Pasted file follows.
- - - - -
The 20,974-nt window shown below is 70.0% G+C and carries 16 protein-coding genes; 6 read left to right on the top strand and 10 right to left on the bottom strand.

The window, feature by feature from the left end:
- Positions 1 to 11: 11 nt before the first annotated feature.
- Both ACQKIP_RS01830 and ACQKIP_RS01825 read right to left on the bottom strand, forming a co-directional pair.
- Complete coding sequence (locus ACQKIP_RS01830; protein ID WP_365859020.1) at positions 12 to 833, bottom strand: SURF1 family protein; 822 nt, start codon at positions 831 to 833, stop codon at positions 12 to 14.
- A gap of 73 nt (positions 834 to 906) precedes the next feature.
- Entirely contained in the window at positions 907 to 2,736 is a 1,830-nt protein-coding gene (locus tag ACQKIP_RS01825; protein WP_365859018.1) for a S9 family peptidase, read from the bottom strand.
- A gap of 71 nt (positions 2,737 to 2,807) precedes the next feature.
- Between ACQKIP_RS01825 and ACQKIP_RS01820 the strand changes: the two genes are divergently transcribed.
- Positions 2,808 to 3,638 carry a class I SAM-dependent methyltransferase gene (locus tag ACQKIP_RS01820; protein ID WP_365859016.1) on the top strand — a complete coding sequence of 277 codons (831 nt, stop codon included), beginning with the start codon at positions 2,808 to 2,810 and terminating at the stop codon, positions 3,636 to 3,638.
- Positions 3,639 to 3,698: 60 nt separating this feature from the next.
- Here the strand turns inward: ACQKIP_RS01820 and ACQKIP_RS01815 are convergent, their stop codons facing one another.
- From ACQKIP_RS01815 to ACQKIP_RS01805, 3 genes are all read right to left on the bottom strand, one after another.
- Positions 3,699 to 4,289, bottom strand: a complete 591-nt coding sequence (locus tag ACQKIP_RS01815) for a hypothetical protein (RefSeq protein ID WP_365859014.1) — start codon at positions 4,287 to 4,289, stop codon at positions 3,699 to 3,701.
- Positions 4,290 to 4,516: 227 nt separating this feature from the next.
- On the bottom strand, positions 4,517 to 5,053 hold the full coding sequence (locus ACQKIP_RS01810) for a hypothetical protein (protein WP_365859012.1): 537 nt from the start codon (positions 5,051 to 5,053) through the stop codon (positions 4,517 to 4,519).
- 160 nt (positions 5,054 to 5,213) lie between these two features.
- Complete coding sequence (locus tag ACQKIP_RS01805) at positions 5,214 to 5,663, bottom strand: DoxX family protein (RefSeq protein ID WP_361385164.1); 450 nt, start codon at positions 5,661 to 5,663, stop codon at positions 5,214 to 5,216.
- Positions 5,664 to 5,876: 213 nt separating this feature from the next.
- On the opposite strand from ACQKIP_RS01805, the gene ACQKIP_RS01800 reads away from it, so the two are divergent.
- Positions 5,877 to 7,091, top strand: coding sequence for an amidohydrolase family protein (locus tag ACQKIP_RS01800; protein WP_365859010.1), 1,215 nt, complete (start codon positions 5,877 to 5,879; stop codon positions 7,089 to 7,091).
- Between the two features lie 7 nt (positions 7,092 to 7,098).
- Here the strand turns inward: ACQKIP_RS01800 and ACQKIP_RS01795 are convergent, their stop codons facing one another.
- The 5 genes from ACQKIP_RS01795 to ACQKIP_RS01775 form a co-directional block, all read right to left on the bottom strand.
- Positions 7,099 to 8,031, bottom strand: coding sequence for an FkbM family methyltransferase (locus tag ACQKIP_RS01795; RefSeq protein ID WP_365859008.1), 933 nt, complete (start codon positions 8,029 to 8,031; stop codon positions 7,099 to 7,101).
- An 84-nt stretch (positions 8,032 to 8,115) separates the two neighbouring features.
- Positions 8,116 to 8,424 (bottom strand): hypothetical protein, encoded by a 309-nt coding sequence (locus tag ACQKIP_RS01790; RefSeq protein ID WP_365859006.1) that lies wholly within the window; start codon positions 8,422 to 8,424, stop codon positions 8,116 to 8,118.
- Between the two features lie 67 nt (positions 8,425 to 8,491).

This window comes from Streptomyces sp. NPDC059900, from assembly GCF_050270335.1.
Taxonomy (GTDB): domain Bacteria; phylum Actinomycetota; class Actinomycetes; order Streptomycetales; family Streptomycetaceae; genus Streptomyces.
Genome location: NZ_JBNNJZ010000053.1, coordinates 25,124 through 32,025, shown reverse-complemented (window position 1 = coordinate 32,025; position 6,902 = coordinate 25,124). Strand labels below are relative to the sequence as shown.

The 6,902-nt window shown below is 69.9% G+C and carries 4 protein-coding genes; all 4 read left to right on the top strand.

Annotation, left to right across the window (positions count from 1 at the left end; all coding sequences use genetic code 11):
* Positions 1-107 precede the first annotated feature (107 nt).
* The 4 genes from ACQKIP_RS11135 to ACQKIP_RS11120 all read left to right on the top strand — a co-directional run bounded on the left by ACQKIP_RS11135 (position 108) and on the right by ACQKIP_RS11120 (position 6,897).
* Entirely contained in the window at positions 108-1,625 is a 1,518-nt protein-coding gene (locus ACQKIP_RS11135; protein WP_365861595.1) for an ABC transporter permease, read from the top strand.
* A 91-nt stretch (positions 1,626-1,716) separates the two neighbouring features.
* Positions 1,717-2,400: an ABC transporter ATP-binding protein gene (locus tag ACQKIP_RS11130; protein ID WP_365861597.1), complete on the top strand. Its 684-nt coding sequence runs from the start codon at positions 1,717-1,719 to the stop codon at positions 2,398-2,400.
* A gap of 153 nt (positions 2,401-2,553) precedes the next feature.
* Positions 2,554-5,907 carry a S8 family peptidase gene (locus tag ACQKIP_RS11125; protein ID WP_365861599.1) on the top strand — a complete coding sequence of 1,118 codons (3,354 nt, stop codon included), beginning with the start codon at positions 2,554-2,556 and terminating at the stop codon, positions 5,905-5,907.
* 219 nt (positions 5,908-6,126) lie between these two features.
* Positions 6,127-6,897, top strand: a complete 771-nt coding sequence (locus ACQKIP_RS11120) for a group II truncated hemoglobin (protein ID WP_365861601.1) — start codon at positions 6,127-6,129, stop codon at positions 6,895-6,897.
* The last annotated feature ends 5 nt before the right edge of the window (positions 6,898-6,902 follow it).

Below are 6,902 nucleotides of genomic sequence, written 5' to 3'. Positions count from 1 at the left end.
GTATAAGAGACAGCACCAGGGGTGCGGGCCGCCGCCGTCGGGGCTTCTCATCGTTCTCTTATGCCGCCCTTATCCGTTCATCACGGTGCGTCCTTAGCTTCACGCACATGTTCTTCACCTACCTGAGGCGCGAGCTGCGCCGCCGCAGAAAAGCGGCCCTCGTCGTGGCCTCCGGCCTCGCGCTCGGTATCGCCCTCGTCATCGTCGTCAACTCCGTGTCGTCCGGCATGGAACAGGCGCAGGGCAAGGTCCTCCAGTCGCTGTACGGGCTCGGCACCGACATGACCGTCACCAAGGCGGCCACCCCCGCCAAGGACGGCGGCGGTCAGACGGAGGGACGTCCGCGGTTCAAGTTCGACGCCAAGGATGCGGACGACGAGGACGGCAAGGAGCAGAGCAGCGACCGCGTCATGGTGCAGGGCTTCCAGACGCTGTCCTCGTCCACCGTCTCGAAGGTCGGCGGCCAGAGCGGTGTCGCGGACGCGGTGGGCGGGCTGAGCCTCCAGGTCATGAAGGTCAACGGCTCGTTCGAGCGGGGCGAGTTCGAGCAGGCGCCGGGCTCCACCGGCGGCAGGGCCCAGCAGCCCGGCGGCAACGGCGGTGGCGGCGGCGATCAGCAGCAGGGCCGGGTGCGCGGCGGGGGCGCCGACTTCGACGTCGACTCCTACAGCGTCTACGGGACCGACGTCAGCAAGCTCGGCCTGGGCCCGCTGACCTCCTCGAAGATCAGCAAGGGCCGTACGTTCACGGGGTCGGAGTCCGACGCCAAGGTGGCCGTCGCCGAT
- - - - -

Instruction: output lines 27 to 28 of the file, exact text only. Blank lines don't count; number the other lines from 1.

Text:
- Positions 8,116 to 8,424 (bottom strand): hypothetical protein, encoded by a 309-nt coding sequence (locus tag ACQKIP_RS01790; RefSeq protein ID WP_365859006.1) that lies wholly within the window; start codon positions 8,422 to 8,424, stop codon positions 8,116 to 8,118.
- Between the two features lie 67 nt (positions 8,425 to 8,491).